[http://agbioworld.org/PHP/index_search.phtml?alpha=L ]

But let's assume that none of these industrially-linked like minded individuals are among Dr Livingstone's correspondents, and that his professional/social network has been limited exclusively to his places of work: CSIRO and, before that, the University of Queensland.

CSIRO stands for the Commonwealth Scientific and Industrial Reseach Organisation. Note the "Industrial" bit. Although ostensibly "publicly funded" CSIRO is, in reality, encouraged to get 30% of its funding from buisness with the CSIRO top management encouraging its staff to go to 40% (as a point of comparison, only about 10% of the funding of Europe's  leading plant biotech institute, the John Innes Centre, is thought to come directly from industry). A CSIRO division like "Plant Industry" is organised to reflect this, ie its research focus is conducive to industrial interests.

The following are excerpts from an article by Richard Hindmarsh in the Journal of Australian Political Economy (No 44.), 'Consolidating Control: Plant Variety Rights, Genes and Seeds':
http://www.biotech-info.net/consolidating_control.pdf

"These factors, in addition to IPR developments, coupled to the R&D programmes of key Australian public sector research institutions like the CSIRO and the Waite Institute which have long been aligned to intensive agricultural R&D and agribusiness, are tending to generate convergence between private sector and public sector plant breeding operators.  The CSIRO, in keeping with its position of being at the forefront of scientific research, prioritised genetic engineering research in 1979.  CSIRO scientists have since been very active in the promotion of GE to the Australian community, and especially to other scientists (Hindmarsh, 1996).  In addition, multinational companies are seen as the key avenue to theinternational commercialisation of biotechnology products and research of both Australian public sector institutions and biotechnology firms. A key programme to bring the public and private sectors together has been the Cooperative Research Centres programme introduced in 1990, as noted earlier.  The CSIRO has played a key role in these centres, and multinational companies like Groupe Limagrain and Zeneca subsidiary Pacific Seeds have participated."

"...the indications are that a Byzantine web of formal contractual obligations and informal connections has emerged between the CSIRO and other public-sector agencies..., universities, small or new biotechnology firms (NBFs), and multinational corporations."

Those listed by Hindmarsh as having direct connections with CSIRO include: Agrigenetics, Monsanto, Rhone Poulenc and AgrEvo.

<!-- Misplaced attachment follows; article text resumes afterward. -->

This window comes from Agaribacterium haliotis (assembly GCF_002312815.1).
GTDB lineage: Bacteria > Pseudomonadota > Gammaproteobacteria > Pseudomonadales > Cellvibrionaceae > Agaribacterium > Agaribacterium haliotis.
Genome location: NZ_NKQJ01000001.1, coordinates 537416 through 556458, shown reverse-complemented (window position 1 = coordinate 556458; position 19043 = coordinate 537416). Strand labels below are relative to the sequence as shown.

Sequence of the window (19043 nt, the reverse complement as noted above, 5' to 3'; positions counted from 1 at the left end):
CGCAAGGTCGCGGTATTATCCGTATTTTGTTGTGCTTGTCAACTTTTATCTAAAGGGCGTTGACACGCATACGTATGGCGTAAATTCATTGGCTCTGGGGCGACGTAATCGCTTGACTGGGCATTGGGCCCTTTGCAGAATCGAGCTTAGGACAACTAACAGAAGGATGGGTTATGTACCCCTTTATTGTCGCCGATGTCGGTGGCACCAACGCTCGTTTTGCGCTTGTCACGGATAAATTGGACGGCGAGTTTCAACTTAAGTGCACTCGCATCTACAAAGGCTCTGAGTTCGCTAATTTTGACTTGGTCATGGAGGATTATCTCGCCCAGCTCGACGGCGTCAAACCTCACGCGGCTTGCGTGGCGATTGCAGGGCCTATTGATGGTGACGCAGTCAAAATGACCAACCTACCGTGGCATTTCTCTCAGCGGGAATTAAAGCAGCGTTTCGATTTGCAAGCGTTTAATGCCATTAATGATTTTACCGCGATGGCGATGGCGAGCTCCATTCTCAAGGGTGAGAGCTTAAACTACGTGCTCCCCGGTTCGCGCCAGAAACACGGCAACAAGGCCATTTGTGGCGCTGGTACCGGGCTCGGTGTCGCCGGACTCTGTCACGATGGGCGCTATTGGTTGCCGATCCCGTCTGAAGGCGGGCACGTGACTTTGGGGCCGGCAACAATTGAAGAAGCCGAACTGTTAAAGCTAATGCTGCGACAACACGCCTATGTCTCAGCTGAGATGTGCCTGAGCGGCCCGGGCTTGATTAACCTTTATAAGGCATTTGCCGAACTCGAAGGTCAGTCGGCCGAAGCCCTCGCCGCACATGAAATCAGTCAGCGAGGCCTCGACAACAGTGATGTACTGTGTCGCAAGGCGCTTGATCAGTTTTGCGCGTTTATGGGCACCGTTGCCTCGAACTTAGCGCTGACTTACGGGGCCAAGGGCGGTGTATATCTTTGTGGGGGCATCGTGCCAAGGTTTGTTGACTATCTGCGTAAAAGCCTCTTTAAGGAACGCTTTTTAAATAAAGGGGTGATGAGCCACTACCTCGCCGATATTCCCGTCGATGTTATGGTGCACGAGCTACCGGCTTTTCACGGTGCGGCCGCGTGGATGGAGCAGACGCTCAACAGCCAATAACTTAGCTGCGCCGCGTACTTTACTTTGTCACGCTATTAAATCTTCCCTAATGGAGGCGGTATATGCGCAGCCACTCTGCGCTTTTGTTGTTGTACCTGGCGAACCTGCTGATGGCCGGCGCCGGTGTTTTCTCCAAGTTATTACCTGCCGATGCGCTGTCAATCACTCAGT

"...in 1998, CSIRO, with the Australian National University, announced a  five-year strategic research alliance to collaborate with AgrEvo to develop "innovative enabling platform technologies"...  The alliance gives CSIRO ownership of intellectual property associated with the research projects, while AgrEvo will obtain licenses for a range of crops including cereals, vegetables, oilseeds and cotton.  At the same time, AgrEvo will improve its distribution of its agribusiness technologies to Australian farmers through the CSIRO (CSIRO 1998a: 1)."

"With regard to insect-resistant varieties, cotton...  Significantly,a collaboration between the CSIRO and Monsanto has generated Australia's first major GE commercial crop.  The CSIRO licensed Monsanto's patented Bt Cry IA(c) gene, the Ingard« gene, and inserted it into local varieties of cotton, which are now sold by Cotton Seed Distributors as Monsanto's PI Ingard« cotton.."

"...a long history of CSIRO collaboration with multinationals, its advocacy of globalisation as a key avenue for Australian biotechnology, and its increasing dependency upon industry funding."

Hindmarsh's article makes clear the huge extent of private-public sector  interlocking of R&D at CSIRO, which, as indicated above, has even formed  cooperative ventures with agTNCs, like Monsanto, and also does much collaborative work with TNCs, eg Groupe Limagrain, Zeneca and Monsanto.

According to  John Stocker, CSIRO's former chief executive, "Working with the transnationals makes a lot of sense, in the context of market access.  There are very few Australian companies that have developed market access in the United States, in Europe and in Japan, the world's major marketplaces. Yes, we do find that it is often the best strategy to get into bed with these companies." (Australian Broadcasting Commission, 1992).

While CSIRO is strategically embedded within the bioindustrial-complex, Dr Livingstone's former workplace, the University of Queensland is, we are reliably informed, inundated with scientists working in agbiotech, who have taken out patents etc.

So if Dr Livingstone really has never known ANYBODY who has gotten into bed with INDUSTRY, we can only assume that throughout his entire working  life he has been chained to his lab bench with a severe case of myopia and a hearing aid that's permanently switched off. No wonder he's so cross.